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Why Turkey joined the U.S.-led mission to ‘degrade and defeat ISIS’

Last month, Turkey agreed to open its air bases to the coalition, enabling American F-16 jets to launch raids

Published: Updated:

After much hesitation to get involved in the fight against the Islamic State of Iraq and Syria (ISIS) over concerns of blowback, Turkey on Friday carried out its first airstrikes against ISIS as part of the U.S.-led coalition.

“Countering terrorist organizations is a national security issue of priority for Turkey. Our efforts to combat terrorism will continue resolutely,” the Foreign Ministry said, adding that the participation of the Air Force was based on a technical document signed between Ankara and Washington on Aug. 24.

The U.S. Embassy in Ankara tweeted: “Turkish participation in Coalition airstrikes strengthens our capacity to degrade and defeat our common enemy.”

Last month, Turkey agreed to open its air bases to the coalition, enabling American F-16 jets to launch raids from the southern base of Incirlik near the border with Syria.

On 24 July, Turkish warplanes attacked ISIS in Syria after a suicide bombing by in the Turkish town of Suruc that killed 33 people, and an attack on Turkish troops guarding the border with Syria that killed one soldier. However, that was conducted unilaterally, not as part of the U.S.-led coalition.

The advance of ISIS toward the northern Syria city of Aleppo concerns Turkey, which is willing to establish a safe zone for Syrian refugees with the help of U.S.-led airstrikes by clearing it of ISIS.

Nihat Ali Ozcan, a retired major now serving as a security analyst at Ankara-based think-tank TEPAV, said Turkey’s deeper involvement in the coalition was significant.

“The participation of a Muslim country bordering Syria is of utmost psychological importance to increase the legitimacy of the campaign. It will also increase the military capacity to a great extent,” Ozcan told Al Arabiya News.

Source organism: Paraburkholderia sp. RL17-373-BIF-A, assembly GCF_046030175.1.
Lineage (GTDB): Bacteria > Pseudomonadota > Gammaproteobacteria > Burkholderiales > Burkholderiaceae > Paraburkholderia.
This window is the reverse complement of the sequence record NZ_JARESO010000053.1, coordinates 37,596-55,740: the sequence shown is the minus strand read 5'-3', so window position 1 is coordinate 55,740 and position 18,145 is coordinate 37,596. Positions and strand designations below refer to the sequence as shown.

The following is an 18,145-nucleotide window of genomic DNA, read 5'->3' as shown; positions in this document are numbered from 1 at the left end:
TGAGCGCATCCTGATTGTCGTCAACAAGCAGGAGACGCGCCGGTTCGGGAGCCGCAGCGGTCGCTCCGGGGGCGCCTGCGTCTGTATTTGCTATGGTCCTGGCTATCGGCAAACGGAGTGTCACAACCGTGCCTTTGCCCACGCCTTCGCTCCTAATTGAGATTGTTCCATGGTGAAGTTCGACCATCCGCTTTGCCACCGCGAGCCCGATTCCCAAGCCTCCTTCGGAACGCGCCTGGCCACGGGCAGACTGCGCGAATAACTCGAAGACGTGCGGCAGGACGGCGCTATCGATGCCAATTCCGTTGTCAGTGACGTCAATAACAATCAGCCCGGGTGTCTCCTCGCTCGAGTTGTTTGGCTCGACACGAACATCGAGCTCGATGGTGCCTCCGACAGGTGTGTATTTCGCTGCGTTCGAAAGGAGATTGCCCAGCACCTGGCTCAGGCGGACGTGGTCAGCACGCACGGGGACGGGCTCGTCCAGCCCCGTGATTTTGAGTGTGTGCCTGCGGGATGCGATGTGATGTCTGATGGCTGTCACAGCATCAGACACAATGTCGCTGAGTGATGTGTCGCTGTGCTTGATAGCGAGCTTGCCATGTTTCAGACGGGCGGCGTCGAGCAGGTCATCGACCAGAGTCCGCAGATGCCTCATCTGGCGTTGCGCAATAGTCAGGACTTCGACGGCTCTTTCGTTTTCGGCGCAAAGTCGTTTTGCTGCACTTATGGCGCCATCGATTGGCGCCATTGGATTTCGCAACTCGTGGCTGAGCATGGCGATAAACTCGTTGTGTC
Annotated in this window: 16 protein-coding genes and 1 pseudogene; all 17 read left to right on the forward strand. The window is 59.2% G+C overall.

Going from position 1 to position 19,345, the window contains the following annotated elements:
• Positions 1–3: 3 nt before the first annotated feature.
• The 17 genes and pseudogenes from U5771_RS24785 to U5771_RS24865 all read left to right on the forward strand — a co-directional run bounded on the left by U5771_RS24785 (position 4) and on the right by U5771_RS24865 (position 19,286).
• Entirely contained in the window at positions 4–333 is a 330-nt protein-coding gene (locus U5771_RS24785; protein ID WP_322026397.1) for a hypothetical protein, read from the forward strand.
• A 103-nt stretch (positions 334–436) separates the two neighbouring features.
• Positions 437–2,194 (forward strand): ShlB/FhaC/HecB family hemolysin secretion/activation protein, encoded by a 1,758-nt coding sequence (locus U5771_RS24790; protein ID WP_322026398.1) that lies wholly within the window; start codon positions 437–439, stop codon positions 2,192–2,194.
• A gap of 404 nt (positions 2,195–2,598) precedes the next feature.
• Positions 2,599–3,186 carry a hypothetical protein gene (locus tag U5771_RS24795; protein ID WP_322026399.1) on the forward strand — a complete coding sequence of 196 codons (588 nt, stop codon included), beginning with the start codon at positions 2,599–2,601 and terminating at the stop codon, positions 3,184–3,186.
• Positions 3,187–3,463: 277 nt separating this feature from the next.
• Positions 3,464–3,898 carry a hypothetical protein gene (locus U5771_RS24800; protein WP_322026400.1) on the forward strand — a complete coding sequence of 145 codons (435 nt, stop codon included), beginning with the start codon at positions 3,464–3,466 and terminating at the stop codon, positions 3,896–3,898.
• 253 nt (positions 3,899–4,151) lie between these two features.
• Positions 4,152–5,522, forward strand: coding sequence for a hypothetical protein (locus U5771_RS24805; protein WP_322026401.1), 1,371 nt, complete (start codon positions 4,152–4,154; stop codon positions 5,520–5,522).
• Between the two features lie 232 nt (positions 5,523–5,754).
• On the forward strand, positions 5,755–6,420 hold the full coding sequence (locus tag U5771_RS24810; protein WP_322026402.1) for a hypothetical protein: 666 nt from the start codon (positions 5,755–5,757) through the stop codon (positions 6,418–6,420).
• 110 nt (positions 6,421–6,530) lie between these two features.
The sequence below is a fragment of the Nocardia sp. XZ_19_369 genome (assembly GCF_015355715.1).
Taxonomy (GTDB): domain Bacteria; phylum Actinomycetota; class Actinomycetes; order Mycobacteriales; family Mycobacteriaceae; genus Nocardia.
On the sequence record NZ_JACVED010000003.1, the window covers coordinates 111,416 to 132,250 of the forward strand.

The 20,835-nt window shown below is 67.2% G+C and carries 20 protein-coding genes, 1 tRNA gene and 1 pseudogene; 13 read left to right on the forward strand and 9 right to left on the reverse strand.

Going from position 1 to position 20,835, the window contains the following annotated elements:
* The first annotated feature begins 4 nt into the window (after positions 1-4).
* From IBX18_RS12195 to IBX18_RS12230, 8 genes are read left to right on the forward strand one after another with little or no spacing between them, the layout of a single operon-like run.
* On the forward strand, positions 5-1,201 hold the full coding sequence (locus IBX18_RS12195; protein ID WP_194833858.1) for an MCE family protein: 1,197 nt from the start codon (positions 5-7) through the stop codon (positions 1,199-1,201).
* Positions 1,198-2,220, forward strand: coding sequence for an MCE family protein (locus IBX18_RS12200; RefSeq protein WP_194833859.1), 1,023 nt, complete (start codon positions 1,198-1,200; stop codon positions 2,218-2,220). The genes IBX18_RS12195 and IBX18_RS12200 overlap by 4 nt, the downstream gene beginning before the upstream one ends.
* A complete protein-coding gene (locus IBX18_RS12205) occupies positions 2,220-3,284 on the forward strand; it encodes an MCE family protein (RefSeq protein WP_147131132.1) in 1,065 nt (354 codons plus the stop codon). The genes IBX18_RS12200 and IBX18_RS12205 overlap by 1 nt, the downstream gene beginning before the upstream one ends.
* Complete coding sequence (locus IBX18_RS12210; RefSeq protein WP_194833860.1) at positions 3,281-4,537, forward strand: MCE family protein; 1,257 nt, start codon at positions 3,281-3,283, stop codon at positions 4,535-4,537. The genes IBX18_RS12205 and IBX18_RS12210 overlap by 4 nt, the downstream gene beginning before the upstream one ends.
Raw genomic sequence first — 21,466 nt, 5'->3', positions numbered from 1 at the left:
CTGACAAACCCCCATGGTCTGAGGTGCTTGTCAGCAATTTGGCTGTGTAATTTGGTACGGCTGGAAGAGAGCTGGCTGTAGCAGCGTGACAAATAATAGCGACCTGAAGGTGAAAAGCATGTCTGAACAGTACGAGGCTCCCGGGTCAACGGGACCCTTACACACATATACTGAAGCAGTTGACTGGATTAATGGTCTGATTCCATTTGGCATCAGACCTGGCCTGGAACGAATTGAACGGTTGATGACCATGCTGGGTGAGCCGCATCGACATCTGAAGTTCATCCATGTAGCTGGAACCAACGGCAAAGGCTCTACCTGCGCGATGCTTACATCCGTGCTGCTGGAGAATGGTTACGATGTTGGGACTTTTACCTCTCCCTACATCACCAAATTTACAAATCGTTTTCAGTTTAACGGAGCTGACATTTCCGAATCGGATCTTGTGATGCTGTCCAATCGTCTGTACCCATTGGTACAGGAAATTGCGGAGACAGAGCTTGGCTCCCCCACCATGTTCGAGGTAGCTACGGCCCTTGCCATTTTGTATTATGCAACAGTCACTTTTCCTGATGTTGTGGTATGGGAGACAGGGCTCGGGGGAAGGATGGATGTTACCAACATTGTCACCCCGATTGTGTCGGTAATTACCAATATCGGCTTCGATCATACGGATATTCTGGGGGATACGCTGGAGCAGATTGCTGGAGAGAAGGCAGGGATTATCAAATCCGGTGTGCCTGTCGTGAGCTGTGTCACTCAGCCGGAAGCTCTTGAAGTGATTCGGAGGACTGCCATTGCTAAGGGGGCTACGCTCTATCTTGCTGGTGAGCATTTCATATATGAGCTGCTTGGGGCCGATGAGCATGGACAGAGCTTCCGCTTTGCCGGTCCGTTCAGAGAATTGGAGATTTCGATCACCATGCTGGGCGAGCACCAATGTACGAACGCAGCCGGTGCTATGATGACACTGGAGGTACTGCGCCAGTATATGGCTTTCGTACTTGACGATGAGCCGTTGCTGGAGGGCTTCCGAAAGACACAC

Experts say Turkey thereby strengthens its trans-Atlantic ties and deflects criticism for not engaging enough in anti-ISIS efforts.

Ozcan said ongoing developments in Syria and the wider region bring a wide range of challenges for Turkey, including some 2 million refugees.

However, “Turkey’s active involvement in these air operations increases the probability of ISIS conducting terrorist attacks on Turkish soil by using dozens of sleeper cells,” he added.

Experts say Turkish involvement in Syria will have major repercussions for Kurdish positions.

Ozcan said the Democratic Union Party (PYD), considered a political offshoot in Syria of the outlawed Kurdistan Workers’ Party (PKK), would see its power decreased.

“However, we should also note that the international coalition will prevent Turkey from targeting the PYD,” Ozcan said, implying that Turkey’s airstrikes would be required to focus only on ISIS for now.

Serhat Guvenc, professor of international relations at Kadir Has University in Istanbul, said the theater of operations would be relatively narrow.

“Therefore, it may not be so easy to confine Turkish involvement to an even more confined area,” Guvenc told Al Arabiya News.

“Politically, the impression is that it was very difficult to deal with Turkey. At this point, introducing additional caveats may not help Turkey improve its image as a reluctant and difficult partner,” he added.

The details of the geographical scope of Turkey’s airstrikes are not disclosed yet. However, Guvenc said if the coalition partners agree on tasking based on geographical considerations like proximity, then Turkey may find it easier to limit its involvement rather than going deeper towards ISIS targets into Syria.

“U.S.-led coalition has assembled assets sufficient to cover the area of operations. The key factor is having access to Incirlik, which is now secure. Unless going deep will be regarded as a firm political commitment, there is no operational need for Turkish aircraft fly deep into Syria,” he said.

Following its increased engagement against ISIS, and as the third most frequently involved NATO ally in U.S.-led operations after Britain and France, Turkey will likely maintain its status as a key partner for the Americans, Guvenc added.